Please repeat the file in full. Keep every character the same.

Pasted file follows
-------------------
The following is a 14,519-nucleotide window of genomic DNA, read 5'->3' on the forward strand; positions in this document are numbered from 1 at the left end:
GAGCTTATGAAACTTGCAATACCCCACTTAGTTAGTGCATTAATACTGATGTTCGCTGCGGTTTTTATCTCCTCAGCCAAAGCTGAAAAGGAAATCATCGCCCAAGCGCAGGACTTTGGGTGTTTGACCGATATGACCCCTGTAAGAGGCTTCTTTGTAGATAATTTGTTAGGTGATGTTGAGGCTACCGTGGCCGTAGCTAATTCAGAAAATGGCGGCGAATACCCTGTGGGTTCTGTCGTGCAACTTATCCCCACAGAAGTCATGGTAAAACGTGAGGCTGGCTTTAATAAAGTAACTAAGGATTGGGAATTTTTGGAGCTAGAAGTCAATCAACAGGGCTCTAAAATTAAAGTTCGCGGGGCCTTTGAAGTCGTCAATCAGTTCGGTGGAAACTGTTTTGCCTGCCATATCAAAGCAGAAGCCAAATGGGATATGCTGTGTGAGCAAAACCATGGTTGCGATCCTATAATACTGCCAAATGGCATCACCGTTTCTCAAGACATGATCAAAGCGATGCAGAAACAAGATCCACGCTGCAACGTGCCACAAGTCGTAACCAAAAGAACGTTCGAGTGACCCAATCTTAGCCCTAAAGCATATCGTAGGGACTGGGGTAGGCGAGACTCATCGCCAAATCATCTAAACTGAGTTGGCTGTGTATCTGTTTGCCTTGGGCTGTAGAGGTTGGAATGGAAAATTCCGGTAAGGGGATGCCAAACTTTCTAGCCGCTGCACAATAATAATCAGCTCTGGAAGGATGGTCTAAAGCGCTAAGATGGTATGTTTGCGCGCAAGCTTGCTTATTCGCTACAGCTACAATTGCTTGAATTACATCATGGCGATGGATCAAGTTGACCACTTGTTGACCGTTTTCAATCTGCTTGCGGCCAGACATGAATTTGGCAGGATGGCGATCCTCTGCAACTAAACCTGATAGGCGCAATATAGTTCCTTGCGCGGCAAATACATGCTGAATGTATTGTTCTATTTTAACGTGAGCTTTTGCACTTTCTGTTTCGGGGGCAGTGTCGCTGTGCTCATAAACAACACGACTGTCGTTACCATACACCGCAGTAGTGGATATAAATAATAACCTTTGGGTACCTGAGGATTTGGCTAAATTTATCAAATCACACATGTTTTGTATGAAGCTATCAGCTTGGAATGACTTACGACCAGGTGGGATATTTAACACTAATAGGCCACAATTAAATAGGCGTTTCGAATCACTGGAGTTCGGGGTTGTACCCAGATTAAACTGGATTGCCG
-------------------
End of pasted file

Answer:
The following is a 14,519-nucleotide window of genomic DNA, read 5'->3' on the forward strand; positions in this document are numbered from 1 at the left end:
GAGCTTATGAAACTTGCAATACCCCACTTAGTTAGTGCATTAATACTGATGTTCGCTGCGGTTTTTATCTCCTCAGCCAAAGCTGAAAAGGAAATCATCGCCCAAGCGCAGGACTTTGGGTGTTTGACCGATATGACCCCTGTAAGAGGCTTCTTTGTAGATAATTTGTTAGGTGATGTTGAGGCTACCGTGGCCGTAGCTAATTCAGAAAATGGCGGCGAATACCCTGTGGGTTCTGTCGTGCAACTTATCCCCACAGAAGTCATGGTAAAACGTGAGGCTGGCTTTAATAAAGTAACTAAGGATTGGGAATTTTTGGAGCTAGAAGTCAATCAACAGGGCTCTAAAATTAAAGTTCGCGGGGCCTTTGAAGTCGTCAATCAGTTCGGTGGAAACTGTTTTGCCTGCCATATCAAAGCAGAAGCCAAATGGGATATGCTGTGTGAGCAAAACCATGGTTGCGATCCTATAATACTGCCAAATGGCATCACCGTTTCTCAAGACATGATCAAAGCGATGCAGAAACAAGATCCACGCTGCAACGTGCCACAAGTCGTAACCAAAAGAACGTTCGAGTGACCCAATCTTAGCCCTAAAGCATATCGTAGGGACTGGGGTAGGCGAGACTCATCGCCAAATCATCTAAACTGAGTTGGCTGTGTATCTGTTTGCCTTGGGCTGTAGAGGTTGGAATGGAAAATTCCGGTAAGGGGATGCCAAACTTTCTAGCCGCTGCACAATAATAATCAGCTCTGGAAGGATGGTCTAAAGCGCTAAGATGGTATGTTTGCGCGCAAGCTTGCTTATTCGCTACAGCTACAATTGCTTGAATTACATCATGGCGATGGATCAAGTTGACCACTTGTTGACCGTTTTCAATCTGCTTGCGGCCAGACATGAATTTGGCAGGATGGCGATCCTCTGCAACTAAACCTGATAGGCGCAATATAGTTCCTTGCGCGGCAAATACATGCTGAATGTATTGTTCTATTTTAACGTGAGCTTTTGCACTTTCTGTTTCGGGGGCAGTGTCGCTGTGCTCATAAACAACACGACTGTCGTTACCATACACCGCAGTAGTGGATATAAATAATAACCTTTGGGTACCTGAGGATTTGGCTAAATTTATCAAATCACACATGTTTTGTATGAAGCTATCAGCTTGGAATGACTTACGACCAGGTGGGATATTTAACACTAATAGGCCACAATTAAATAGGCGTTTCGAATCACTGGAGTTCGGGGTTGTACCCAGATTAAACTGGATTGCCG